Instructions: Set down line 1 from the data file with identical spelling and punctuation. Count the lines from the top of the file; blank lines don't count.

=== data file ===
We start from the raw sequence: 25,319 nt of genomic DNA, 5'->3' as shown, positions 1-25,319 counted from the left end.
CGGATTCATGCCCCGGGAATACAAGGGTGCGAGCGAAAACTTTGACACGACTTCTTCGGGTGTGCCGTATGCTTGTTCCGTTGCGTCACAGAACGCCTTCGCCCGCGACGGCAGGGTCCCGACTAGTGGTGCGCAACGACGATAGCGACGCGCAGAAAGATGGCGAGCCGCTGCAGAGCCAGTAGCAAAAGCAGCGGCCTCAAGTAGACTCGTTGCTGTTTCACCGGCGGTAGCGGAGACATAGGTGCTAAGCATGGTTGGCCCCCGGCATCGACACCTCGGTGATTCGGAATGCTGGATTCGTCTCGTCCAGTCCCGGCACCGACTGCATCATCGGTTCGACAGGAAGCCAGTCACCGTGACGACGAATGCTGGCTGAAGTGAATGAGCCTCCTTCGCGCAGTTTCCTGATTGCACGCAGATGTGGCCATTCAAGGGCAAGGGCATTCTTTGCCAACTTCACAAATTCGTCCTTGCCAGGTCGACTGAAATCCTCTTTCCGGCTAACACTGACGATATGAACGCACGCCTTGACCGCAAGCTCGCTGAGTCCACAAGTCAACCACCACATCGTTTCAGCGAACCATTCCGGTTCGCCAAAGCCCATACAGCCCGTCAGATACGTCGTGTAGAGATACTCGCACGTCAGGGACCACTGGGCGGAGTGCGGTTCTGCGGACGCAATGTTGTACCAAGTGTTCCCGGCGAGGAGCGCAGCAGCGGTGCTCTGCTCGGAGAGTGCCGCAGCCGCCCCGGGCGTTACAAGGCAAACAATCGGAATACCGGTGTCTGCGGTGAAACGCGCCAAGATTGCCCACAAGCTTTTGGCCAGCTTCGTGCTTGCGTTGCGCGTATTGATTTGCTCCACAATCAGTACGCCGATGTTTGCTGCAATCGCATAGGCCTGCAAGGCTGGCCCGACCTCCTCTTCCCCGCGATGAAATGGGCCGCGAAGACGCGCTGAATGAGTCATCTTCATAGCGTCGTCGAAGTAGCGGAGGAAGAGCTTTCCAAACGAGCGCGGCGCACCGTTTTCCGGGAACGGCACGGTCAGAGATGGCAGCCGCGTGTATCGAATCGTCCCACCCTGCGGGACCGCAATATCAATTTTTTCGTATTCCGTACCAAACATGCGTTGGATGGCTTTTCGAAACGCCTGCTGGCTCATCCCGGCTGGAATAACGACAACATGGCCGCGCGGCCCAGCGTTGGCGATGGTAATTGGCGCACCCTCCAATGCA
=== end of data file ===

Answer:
We start from the raw sequence: 25,319 nt of genomic DNA, 5'->3' as shown, positions 1-25,319 counted from the left end.